Root Rot of Lentil

  • Symptoms

  • Trigger

  • Biological Control

  • Chemical Control

  • Preventive Measures

Root Rot of Lentil

Rhizoctonia solani


In a Nutshell

  • Sunken lesions and brown discoloration on roots, shrinking root system and root decay.
  • Nodules are less numerous, smaller and pale in color.
  • Seedlings can blight or die back shortly after emergence.
  • Plants infected during late stages of development show stunted growth and chlorotic aspect.




This disease affects mainly the roots, leading to poor emergence of seedlings, stunted growth of plants and reduced yields. Symptoms include sunken lesions and brown or black discoloration on roots, shrinking root system and root decay. If they develop at all, nodules are less numerous, smaller and pale in color. In plants growing from infected seeds, seedlings can blight shortly after emergence. The plants that survive are chlorotic and have poor vigor. Plants infected during late stages of development show stunted growth. Opportunistic pathogens colonize and feed on decaying tissue, which makes the symptoms worse. In the field, the disease often occurs in patches and may expand if conditions are favorable for the pathogens.


The symptoms can be caused by a complex of soil-borne fungal pathogens that can infect plants at any stages of development. Rhizoctonia solani and Fusarium solani are part of this complex, as the rest of the group, it can survive in soils for long periods of time. When conditions are favorable, it colonizes the root tissues and impair the transport of water and nutrients to the aerial parts of the plant, explaining the wilting and chlorosis of plants. As they grow within plant tissues, this very often found together with ese fungi also inhibit the normal development of the roots and the formation of nodules. Cool and moist soils early in the season favor the development of the disease. In fact, the symptoms are often associated with areas of flooding or waterlogging. Finally, seeding date and seeding depth may have a substantial effect on seedling emergence and yield.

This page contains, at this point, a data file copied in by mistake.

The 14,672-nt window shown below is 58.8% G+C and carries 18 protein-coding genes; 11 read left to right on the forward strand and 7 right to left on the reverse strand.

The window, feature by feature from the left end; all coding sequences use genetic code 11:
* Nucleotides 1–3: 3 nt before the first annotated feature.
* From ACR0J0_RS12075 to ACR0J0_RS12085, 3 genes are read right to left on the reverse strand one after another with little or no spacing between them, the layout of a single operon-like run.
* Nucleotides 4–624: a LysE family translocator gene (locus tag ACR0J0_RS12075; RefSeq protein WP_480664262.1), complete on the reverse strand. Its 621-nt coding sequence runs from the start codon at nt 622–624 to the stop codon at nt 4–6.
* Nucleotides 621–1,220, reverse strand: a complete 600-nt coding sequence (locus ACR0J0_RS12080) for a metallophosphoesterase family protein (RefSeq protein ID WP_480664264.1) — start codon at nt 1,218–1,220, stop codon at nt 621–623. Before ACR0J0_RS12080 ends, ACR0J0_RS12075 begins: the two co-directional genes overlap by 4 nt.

Biological Control

Application of solutions containing minute amounts of kinetin or associated with the fungus Trichoderma harzianum as seed soaking could be used for controlling soil-borne diseases such as root rot of lentil. In addition they can also improve growth and productivity of the surviving plants. Field trials are now being carried out to test these products in large cultures.

Chemical Control

Always consider an integrated approach with preventive measures and biological treatment if available. Once the fungus has colonized the plant tissues, it is impossible to apply any treatment against it. Seed treatments with thiabendazole plus carbathiin, carbathiin plus thiram improve seedling establishment. Other fungicides are also available.

Preventive Measures

Use seeds from healthy plants or from certified sources. Choose more resistant varieties, if available. Make sure to choose a field with a proper drainage. Sow later in the season to avoid unfavorable conditions for the plants. Ensure a balanced nutrition of the plants. Ensure a good phosphorus supply during early growth, especially under cool conditions.